The back-translated version (TR12) was sent to one of the scale’s developers (Dr. Strauss) for analysis regarding discrepancies and linguistic and cultural constraints. An expert commission consisting of members of the BNSS developers’ team specifically trained to work with the scale translation process into other languages, compared TR12 to the original scale and sent to the researcher a document named as ‘reconciliation document,’ with suggestions for improving the instrument’s cross-cultural adaptation process. The suggestions were accepted by the researcher; new translation and back-translation were required, carried out by the same translators, which originated a document named as T12 – version 2 (T12-2), and this, in turn, generated a second TR12 version (TR12-2). This version was sent to Dr. Strauss; it was analyzed by the BNSS committee and considered satisfactory, receiving a translation certification (T12-2 and TR12-2).
Step 4: Expert committee: consisting of 6 experts, who compared the BNSS T12-2 version to the original version. Modifications were made in the T12-2 following the committee’s guidelines, which generated the BNSS pre-final version. This version was used in step 5. These procedures provided the face validity and scale content analyses.
Step 5: Pre-test study: in this phase, the pre-final version was applied to a 30-user sample monitored in the CAPS, according to the sample size recommended by Beaton et al.15. The probe technique was used, which consists in reading to patients each scale item, where the interviewer probes whether the questions were understood and asks the individuals to explain in their own words what they understood16. In cases of doubts about any of the items, the researcher explained it and asked the participant to provide synonyms and alternative words to clarify the item. This procedure was performed with each participant and when there was any doubt about an item, the word was replaced by a simpler one, before the scale was applied again to the next individual. As a result of this procedure, changes were cumulatively incorporated until the research participants had no further questions. Sociodemographic and clinical data were also collected.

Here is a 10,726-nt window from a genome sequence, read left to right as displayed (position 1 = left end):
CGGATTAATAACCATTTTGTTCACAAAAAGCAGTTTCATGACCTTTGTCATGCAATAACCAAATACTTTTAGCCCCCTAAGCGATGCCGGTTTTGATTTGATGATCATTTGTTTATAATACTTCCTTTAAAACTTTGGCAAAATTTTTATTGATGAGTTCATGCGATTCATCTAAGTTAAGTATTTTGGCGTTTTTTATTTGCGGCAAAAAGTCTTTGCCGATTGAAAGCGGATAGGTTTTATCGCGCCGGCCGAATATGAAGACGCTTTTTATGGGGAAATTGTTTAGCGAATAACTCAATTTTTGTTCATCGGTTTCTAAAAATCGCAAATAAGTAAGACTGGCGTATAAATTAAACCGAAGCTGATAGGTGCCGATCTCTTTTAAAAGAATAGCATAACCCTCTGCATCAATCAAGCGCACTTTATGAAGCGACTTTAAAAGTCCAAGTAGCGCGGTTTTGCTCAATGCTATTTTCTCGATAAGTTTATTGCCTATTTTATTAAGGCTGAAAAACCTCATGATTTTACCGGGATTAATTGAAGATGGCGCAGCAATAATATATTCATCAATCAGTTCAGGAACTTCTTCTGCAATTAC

Descriptive statistical analysis consisted in mean values, standard deviations, and percentages to describe the sociodemographic and clinical sample characteristics. Scale data for evaluating cross-cultural adaptation were analyzed using the concordance index calculation. The statistical software Statistical Package for the Social Sciences (SPSS), version 24, was used.
BNSS face validity and content
Content validity was determined by experts through semantic, idiomatic, experiential, and conceptual equivalence, according to the precepts provided by Guillemin et al.16. The instrument’s clarity of language, as well as its practical and theoretical relevance, were also assessed. The concordance index (CI) was 0.80, regarded as satisfactory by experts17.